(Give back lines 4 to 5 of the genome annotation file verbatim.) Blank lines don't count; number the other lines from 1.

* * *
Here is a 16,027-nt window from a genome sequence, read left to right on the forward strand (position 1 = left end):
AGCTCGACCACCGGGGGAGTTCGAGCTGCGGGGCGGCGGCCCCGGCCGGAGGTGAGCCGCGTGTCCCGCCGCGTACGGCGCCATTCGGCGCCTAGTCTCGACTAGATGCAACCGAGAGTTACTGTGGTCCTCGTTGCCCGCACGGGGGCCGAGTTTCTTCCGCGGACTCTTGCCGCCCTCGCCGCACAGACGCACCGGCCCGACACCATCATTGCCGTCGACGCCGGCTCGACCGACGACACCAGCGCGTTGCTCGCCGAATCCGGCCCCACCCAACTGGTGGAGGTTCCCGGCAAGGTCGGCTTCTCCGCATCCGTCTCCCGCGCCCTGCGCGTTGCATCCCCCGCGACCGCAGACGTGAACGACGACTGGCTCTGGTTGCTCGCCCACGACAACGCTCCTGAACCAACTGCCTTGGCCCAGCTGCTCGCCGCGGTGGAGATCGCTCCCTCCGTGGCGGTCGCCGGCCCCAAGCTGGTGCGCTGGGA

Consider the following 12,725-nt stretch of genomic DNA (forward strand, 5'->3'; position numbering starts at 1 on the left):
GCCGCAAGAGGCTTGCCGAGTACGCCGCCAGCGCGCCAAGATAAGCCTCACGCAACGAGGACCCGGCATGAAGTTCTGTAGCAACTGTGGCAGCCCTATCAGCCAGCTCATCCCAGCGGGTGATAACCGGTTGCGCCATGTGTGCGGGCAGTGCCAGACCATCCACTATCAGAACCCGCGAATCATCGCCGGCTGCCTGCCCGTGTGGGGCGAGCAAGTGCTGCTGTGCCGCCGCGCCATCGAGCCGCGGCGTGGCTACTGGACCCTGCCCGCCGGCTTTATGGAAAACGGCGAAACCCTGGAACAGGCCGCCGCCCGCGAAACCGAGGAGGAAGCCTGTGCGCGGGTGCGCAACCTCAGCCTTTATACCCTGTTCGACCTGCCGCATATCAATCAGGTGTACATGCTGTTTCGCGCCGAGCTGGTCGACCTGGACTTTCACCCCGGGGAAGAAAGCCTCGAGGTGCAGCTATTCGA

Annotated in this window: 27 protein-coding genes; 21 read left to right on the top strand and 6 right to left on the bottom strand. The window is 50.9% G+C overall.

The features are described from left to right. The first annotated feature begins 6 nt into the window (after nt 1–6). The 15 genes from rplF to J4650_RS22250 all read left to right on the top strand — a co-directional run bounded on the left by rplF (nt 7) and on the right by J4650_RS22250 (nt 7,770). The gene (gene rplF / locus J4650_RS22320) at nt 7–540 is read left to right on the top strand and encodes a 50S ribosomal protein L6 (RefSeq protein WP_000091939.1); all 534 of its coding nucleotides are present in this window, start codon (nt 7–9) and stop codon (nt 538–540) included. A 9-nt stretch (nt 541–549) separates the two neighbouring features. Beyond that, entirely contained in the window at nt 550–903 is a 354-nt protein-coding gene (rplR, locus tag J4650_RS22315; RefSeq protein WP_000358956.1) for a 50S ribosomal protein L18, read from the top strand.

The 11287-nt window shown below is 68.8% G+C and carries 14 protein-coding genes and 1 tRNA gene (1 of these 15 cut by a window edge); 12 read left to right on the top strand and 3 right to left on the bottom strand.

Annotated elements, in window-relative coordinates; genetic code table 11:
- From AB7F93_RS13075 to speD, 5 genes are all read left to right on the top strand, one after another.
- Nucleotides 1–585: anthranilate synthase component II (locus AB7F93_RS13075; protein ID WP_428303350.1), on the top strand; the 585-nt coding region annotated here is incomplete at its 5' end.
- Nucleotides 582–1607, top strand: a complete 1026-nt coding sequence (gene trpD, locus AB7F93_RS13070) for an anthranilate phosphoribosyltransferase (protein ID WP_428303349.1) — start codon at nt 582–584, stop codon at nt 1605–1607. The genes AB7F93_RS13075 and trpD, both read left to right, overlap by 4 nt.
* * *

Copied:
GCCGCAAGAGGCTTGCCGAGTACGCCGCCAGCGCGCCAAGATAAGCCTCACGCAACGAGGACCCGGCATGAAGTTCTGTAGCAACTGTGGCAGCCCTATCAGCCAGCTCATCCCAGCGGGTGATAACCGGTTGCGCCATGTGTGCGGGCAGTGCCAGACCATCCACTATCAGAACCCGCGAATCATCGCCGGCTGCCTGCCCGTGTGGGGCGAGCAAGTGCTGCTGTGCCGCCGCGCCATCGAGCCGCGGCGTGGCTACTGGACCCTGCCCGCCGGCTTTATGGAAAACGGCGAAACCCTGGAACAGGCCGCCGCCCGCGAAACCGAGGAGGAAGCCTGTGCGCGGGTGCGCAACCTCAGCCTTTATACCCTGTTCGACCTGCCGCATATCAATCAGGTGTACATGCTGTTTCGCGCCGAGCTGGTCGACCTGGACTTTCACCCCGGGGAAGAAAGCCTCGAGGTGCAGCTATTCGA

Annotated in this window: 27 protein-coding genes; 21 read left to right on the top strand and 6 right to left on the bottom strand. The window is 50.9% G+C overall.